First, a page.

Steve Greve is concerned about the proposal to split the state's flagship campus from the rest of the University of Wisconsin System.
Greve, a business major at UW-Baraboo/Sauk County, said if the split were to happen, he might consider going to school out of state. "It really has an impact on where I would go to school, especially if UW-Madison does leave the rest of the system," he said. "If their funding continues to be cut, they could easily raise tuition. Then I would have to make the jump out of state."
Greve's comments came on the heels of a lunch with Ray Cross, who became chancellor of the University of Wisconsin Colleges and University of Wisconsin-Extension in February.
Cross met Tuesday with about a dozen student government association members and Vintage Spirits, a club for non-traditional students at UW-Baraboo/Sauk County.
"I believe Madison should be part of the system and the flexibility they are seeking should be provided to all of us," he said. "It is very important we stay together as a system with UW-Madison. They should be more sensitive to the needs of the smaller schools. UW-Madison provides students with countless resources. It would be a shame to lose them."
Cross urged students to meet with their legislators in the state Assembly and Senate and tell them to think through this issue carefully.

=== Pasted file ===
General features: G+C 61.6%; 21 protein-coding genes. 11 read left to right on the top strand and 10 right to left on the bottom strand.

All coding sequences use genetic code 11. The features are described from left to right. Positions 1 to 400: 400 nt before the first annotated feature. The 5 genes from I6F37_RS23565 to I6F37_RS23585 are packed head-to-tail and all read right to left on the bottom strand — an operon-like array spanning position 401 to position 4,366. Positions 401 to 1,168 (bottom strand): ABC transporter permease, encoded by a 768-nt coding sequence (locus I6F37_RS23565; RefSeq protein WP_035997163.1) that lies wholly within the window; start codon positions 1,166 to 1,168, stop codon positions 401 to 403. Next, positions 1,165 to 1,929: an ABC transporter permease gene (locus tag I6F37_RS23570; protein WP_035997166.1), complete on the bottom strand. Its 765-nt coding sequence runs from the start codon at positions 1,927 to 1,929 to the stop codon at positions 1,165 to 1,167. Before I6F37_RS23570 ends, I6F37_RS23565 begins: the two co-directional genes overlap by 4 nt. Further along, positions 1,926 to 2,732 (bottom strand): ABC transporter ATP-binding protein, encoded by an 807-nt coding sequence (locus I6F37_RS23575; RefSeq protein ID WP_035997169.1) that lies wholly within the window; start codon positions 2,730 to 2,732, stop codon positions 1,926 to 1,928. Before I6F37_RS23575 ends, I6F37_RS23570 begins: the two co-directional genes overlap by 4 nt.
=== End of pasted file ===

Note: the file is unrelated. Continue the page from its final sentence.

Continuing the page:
"The schools in the system cannot afford to lose UW-Madison," he said. "They have a great deal to offer students in Wisconsin and the communities those schools serve."
He said UW-Madison receives some of its financial support from research grants and tuition.
"If they were to separate from the system, they would likely raise tuition," Cross said.
Thomas Pleger, dean of the local campus, agreed.
"The split of UW-Madison from the other schools in the system could create an atmosphere for accelerated tuition increases at UW-Madison," Pleger said. "A tuition hike could make UW-Madison less acceptable to our students who are looking to transfer there."
Pleger said the discussion of a potential split raises the concern of what is shared and what is not between schools in the UW System.
"Right now, the current system has the entire state of Wisconsin in mind," Pleger said. "It allows the UW System to share its resources with one another, administer its programs and degrees and set tuition at each campus. If UW-Madison were to split from the system the result could mean reduced access and fewer shared resources."
UW-Baraboo/Sauk County student Buck Brackman, who wants to attend law school, said he is taking as many classes as he can right now to prepare him for another school in the UW System.
"I have a firm belief that if Madison totally splits from the system there would be a lot of different consequences that people are not thinking about," Brackman said. "There are a lot of different states trying to copy the UW System and the only real gem we have is being pulled apart."
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